French youth today aren’t very politicised, it seems at the outset of Our Defeats. Screened at Berlinale and Visions du Reel in Nyon, the documentary is woven from one-on-one interviews conducted in May and June of 2018 with students of a Ivry-Sur-Seine high school in the Parisian suburbs. They attempt to answer questions on leftist philosophy (stumped by defining what communism is, or what a trade union does), their own attitudes to striking and resistance (regarded as not for them), and their visions of the future (uncommunal and indeterminate). It’s a resounding difference from the febrile atmosphere of campus protest of 1968, a comparison overtly set up as the students reenact scenes and read excerpts from films of that era, such as Jean-Luc Godard’s New Wave classic about young Parisian revolutionaries La Chinoise (1967) and strike action documentary À bientôt, j’espère by Chris Marker and Mario Marret (1968). But that’s not the whole story. This is a film by Jean-Gabriel Périot after all. The director has only been making feature-length films for the last few years, but his lauded found-footage work in shorts stretches back almost two decades. Formally radical and politically trenchant, his cinema often builds to a provocative and unexpected revelation or subversive shift. This time is no exception.
A deeper form of regret
The youth of Our Defeats are surely not so different in their uncertainty and disengagement from teenagers in many cities around the globe (even many adults, what’s more, would surely be hard-pressed to give articulate definitions and evaluations of the abstract concepts they are quizzed on.) But for anyone familiar with the previous films of Périot, the students’ lack of awareness and attention to societal power imbalances sparks a deeper form of regret – because his work in its totality is an urgent clarion call for historical memory. This is the same France, after all, not only of these other films of ‘60s revolution, but of Périot’s devastating short Even If She Had Been A Criminal… (2006), in which the French national anthem accompanies archival footage of the 1944 liberation of Paris, whereby women who fraternised with Nazis are being publicly and viciously humiliated. Has so much time passed that the new generation know or feel nothing of such atrocities, oppressions and retaliations, and a France shaped by the fiercest of struggles for ideology and basic dignity?
But that’s not the whole story.
The pupils of Ivry-Sur-Seine by and large express a belief that they are too young and politically naive to take a stand on issues or commit themselves to a cause. «It’s a little too much, coming from students,» says one when asked about revolt. Another says that the character protesting against management she has played in one of their filmmaking exercises «voices her anger well » but «overdoes it». More fear has been instilled in them around the idea of anarchy, though its core goals are little understood by them (instead of freedom, they cite the vague sense of a society gone mad as its inevitable result), than around class inequality or authoritarian-style injustice. Active action towards a vision of utopia and a group-based notion of endeavour toward a common good are not ways of conceptualising the future that they are oriented around. «Happiness simply happens. Everyone has her own kind and we mustn’t look for it,» is one response, the complacent passivity and unexamined belief that life is determined by outward forces typifying the attitudes of those in the school.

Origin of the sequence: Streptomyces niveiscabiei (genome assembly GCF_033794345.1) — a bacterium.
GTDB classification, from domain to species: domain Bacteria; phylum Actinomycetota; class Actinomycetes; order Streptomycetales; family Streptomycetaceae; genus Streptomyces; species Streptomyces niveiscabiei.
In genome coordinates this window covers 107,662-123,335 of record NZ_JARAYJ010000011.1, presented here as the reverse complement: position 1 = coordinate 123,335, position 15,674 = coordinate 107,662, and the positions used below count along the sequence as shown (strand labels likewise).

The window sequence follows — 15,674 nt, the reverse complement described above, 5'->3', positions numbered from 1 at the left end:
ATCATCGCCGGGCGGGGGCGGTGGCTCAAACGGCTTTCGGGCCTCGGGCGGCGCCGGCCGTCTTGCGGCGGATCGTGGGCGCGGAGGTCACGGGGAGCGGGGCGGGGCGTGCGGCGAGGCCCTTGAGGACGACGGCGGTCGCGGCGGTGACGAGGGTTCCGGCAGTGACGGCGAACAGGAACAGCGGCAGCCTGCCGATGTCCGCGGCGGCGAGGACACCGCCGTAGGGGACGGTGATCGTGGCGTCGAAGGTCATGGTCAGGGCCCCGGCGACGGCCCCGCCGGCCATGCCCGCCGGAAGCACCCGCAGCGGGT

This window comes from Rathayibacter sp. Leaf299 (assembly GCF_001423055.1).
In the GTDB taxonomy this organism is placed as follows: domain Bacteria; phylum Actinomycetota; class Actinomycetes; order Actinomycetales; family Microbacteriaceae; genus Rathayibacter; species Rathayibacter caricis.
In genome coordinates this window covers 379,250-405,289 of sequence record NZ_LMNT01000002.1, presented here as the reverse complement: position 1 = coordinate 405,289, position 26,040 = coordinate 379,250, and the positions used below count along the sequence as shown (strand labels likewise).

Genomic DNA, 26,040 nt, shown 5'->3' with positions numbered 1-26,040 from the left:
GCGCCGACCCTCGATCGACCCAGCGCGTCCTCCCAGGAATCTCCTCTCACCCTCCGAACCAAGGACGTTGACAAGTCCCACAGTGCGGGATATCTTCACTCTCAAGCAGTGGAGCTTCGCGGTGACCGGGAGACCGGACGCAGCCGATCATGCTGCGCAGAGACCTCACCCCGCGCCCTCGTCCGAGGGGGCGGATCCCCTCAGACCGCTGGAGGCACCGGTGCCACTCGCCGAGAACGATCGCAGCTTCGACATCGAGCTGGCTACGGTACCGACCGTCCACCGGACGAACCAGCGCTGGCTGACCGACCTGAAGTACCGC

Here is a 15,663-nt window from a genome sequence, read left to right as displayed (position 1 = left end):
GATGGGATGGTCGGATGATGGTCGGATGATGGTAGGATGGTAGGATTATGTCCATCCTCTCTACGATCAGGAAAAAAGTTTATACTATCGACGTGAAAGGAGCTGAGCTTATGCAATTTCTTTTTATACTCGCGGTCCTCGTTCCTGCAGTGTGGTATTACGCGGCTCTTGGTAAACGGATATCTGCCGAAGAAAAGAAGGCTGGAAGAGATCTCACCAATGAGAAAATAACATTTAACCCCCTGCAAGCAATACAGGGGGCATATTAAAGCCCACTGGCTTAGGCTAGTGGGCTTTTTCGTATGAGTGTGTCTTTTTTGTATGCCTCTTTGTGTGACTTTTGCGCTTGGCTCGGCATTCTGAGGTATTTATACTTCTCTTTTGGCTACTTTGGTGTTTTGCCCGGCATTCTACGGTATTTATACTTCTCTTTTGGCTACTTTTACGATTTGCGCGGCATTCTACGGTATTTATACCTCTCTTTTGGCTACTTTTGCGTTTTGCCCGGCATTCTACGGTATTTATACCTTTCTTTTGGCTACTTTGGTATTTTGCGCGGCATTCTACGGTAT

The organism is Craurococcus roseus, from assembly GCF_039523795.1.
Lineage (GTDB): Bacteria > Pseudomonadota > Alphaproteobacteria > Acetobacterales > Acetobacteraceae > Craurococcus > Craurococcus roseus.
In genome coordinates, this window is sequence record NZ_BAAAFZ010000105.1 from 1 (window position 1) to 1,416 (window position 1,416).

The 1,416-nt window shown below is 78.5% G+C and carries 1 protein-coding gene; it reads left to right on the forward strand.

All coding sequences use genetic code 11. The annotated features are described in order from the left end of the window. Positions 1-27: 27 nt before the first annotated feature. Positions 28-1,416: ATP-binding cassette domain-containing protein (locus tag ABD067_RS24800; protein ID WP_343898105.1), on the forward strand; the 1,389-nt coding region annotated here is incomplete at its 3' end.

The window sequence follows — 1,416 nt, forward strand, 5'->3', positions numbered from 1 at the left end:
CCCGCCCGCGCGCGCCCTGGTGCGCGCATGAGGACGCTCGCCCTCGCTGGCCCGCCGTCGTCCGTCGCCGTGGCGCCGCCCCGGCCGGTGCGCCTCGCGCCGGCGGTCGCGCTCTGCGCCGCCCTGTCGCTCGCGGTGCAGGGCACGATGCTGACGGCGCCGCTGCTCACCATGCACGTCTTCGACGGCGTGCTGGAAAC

«A very quiet class»
A coda, shot in December 2018, changes everything. Kneeling on the ground with their hands on their heads, the students reenact an incident that had happened that month outside a school in Mantes-la-Jolie, west of Paris, shocking the public when video of it emerged in the media. French riot police had ordered the students into the humiliating pose after they demonstrated about plans to reform the exam system – an action that occurred as «yellow vest» protests were ramping up and causing authorities unease. «Now that’s a very quiet class,» one of the officers had notoriously said – a comment that, regardless of his intention, repositions obedient conformity as an ally of the corrupt. Speaking to the camera about the incident, the Ivry-Sur-Seine pupils (now in pairs or groups, signaling a new solidarity), express an outrage that had not been there earlier in the film. An awakening to their responsibility and agency as voices of dissent against excessive state control has been sparked. The students themselves begin a blockade of their school when one of their classmates is thrown into a cell for a day and a half, punished disproportionately for tagging graffiti at the entrance. «It’s something meaningful, even if it’s a defeat,» says one protesting pupil about putting his heart into the fight. A lost battle, perhaps, but a stand that musters strength for a war that continues.